Jesus Christ wants us to know that the things of the world we so often desire, choose, and treasure are not at all what matter to God or, ultimately, to our immortal souls
Reflections on the readings for the Eighteenth Sunday in Ordinary Time (July 31, 2022): ECC 1:2;2:21-23; PS 90:3-4,5-6,12-13,14,17; COL 3:1-5,9-11; LK 12:13-21
MISSIO offers “Mission In Scripture” to nurture a missionary heart, providing reflections on the missionary themes in the readings of Sundays, Feast Days and Holy Days.
‘What matters to us? Is it treasure that is human or divine? Is it the treasure that comes from grasping things for our own benefit here and now?
In both the Old Testament and the Gospel readings today we are asked to think about the very essence of life and death and what really matters. And this necessitates our contemplation of all things from God’s point of view as well as our own. “Vanity of vanities! All things are vanity!” (Ecclesiastes 1:2) This phrase is not simply addressing pride and admiration for our own person, although that is part of it. Basically, it expresses the emptiness of all and anything that is not of God. The Gospel reading starts out with Jesus addressing a crowd and having somebody calling on Him to arbitrate the settlement of an inheritance with his brother. Instead, Christ warns His listeners about greed and assures them that life is not made of possessions. Then He tells them what is known as the Parable of the Rich Fool. “There was a rich man whose land produced a bountiful harvest. … He said, ‘This is what I shall do: I shall tear down my barns and build larger ones. There I shall store all my grain and other goods and I shall say to myself, ‘Now as for you, you have so many good things stored up for many years, rest, eat, drink, be merry!’” (Luke 12:16,18-19). The story ends by God telling the man that his life will be demanded of him that very night and asking him who will then own the great possessions that mean so much to him. Jesus obviously did not want to leave the crowd in any doubt about the meaning of this parable. Those who store up riches for themselves but not what is precious in the eyes of God will face this same end.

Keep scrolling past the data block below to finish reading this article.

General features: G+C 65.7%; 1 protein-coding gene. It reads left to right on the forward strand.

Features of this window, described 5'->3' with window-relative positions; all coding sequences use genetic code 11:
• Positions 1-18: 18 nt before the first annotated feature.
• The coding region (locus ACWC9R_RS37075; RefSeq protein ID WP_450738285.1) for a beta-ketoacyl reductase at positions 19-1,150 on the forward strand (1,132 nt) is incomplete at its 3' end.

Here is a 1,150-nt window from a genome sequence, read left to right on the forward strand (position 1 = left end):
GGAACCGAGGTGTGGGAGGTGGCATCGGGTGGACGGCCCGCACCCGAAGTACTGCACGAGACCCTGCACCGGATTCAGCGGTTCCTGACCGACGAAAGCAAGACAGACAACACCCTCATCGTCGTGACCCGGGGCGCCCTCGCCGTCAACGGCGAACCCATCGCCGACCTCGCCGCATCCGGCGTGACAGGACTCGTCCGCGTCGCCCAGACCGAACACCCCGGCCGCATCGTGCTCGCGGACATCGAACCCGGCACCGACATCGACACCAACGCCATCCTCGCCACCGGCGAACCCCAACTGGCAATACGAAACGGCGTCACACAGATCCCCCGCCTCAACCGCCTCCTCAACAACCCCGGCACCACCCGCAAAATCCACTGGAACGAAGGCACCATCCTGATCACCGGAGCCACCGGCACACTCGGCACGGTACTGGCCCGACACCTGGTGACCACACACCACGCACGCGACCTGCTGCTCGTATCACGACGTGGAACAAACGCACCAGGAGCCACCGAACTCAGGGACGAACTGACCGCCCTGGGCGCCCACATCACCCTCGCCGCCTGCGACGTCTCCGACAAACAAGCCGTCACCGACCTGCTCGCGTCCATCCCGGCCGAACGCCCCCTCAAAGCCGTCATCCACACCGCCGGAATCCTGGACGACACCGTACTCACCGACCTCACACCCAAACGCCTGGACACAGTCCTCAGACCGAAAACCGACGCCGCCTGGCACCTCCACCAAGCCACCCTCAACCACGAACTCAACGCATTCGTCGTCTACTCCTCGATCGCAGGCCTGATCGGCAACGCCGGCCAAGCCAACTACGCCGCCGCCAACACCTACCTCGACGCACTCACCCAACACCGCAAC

We can and should ask ourselves the same thing. What matters to us? Is it treasure that is human or divine? Is it the treasure that comes from grasping things for our own benefit here and now? Or the eternal riches of generously sharing our time, talent, and, yes, treasure with those in need? We know what God wants from us: to offer the people in our lives and even around the world the same mercy and compassion we want from Him. We need to choose what matters each day.
Suggested missionary action: Today, we can give thanks to God for all He gives us, not just materially, but in bountiful grace and mercy. There’s a phrase we do not seem to hear much these days: “Count your blessings!” Let’s start there.